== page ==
God created humanity in his image as beings who have the ability to think rationally and to know things that go beyond that ability. We are meant to be beings who embrace and know through thought and experience. This is not to suggest that the biblical accounts are irrational either. The truth of all reality as expressed in Scripture does take faith, but it is also rational. All philosophies require faith at some point–Christianity, atheism, and everything in between. This is not a coincidence. Any explanation of the world requires both thought and faith because that is a reflection of our Creator.
We were created as whole beings, in the image of God, to function as a reflection of God who is both word and mystery. It is unnecessarily dualistic to say that we must set aside rationality or faith when they lead us into tension. We should engage that tension using both–trusting that God has given us rationality as a good gift but that it is unable to hold the full weight of reality (and that is true no matter what your ideology).
Start with a literal reading.
On Facebook I had a friend write, “I tend to go with a literal interpretation of Scripture unless it’s obviously not literal.” That’s not a bad way to approach the text. I would say that fits with my approach. I believe the Scriptures overall are not only God’s revelation of himself–his character and his work–but also an account of history. That history may not be quite as scientific as modern history, but that doesn’t make it less true. Much of the narrative of Scripture, especially the history of the Israelites and the Gospels are written as a recording of things that actually happened. Beginning with believing that to be true is a great place to start.
The questions come up when there is significant (even overwhelming) challenge to the literal account. Michael Gungor goes into some depth on this point in relation to the flood in his article. At the very least, there are substantial challenges to maintaining a literal reading of what happened. Does that make it impossible–no–and he says that. Does it make it problematic, especially if we are not required to hold to a literal reading in order to hold on to the truth about Jesus–from incarnation to consummation–perhaps.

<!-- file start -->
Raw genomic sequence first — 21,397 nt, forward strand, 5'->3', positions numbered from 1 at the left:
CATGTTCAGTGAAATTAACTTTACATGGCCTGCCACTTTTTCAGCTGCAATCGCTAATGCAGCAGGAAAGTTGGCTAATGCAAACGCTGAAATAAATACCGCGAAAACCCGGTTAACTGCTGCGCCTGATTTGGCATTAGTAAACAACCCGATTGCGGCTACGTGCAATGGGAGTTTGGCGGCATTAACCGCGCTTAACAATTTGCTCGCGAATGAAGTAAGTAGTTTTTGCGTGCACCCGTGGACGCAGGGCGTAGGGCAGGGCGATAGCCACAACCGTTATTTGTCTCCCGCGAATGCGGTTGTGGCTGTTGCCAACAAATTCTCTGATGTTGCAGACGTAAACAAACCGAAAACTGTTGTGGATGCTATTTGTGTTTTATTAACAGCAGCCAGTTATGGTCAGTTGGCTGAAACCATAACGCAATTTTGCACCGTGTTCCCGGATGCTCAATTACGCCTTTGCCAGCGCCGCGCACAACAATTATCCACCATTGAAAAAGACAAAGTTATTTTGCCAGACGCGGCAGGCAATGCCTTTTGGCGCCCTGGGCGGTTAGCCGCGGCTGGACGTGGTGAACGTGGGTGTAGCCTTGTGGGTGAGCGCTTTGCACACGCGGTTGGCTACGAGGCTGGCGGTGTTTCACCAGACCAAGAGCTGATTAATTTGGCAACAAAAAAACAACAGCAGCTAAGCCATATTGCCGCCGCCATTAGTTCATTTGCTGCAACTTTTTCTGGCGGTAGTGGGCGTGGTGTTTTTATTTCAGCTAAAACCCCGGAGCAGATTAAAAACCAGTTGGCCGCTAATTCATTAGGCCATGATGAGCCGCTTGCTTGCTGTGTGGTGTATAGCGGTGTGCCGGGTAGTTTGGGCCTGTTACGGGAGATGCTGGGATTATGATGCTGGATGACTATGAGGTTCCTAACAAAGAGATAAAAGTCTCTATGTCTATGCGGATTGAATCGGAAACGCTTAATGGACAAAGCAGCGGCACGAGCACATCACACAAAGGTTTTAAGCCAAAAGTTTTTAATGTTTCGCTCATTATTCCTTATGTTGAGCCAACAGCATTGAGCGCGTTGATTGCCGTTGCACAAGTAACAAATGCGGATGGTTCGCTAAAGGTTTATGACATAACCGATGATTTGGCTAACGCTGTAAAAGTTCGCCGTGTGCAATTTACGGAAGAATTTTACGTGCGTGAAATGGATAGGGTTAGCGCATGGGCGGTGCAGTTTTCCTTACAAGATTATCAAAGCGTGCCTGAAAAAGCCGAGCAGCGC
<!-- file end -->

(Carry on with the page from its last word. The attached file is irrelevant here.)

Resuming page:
This year I’ve had the opportunity to participate in a Vocation Infusion Learning Community (VILC) with a few others from Trailhead. I have been deeply shaped by the people, concepts, and applications from this experience.
Last night I spoke on the story of a man deeply marred by evil and the restored to wholeness by Jesus. Once this man is restored he wants to go with Jesus, but Jesus tells him to stay. The Christian faith is often talked about as one of going.
Go be a missionary.
Go to seminary.
Go to a new place.
Yes, there are times when following Jesus means going. But there is another theme in the life and teaching of Jesus that call on people to stay. To stay in their lives–families, neighborhoods, occupations–and to live and speak as citizens of his kingdom.
I’m deeply grateful for the ways the VILC allowed me to engage the idea of vocation and was excited to be able to share something of that last night. If you feel stuck in staying or see some disconnect between what you do all week and your life following Jesus, this might be worth a listen.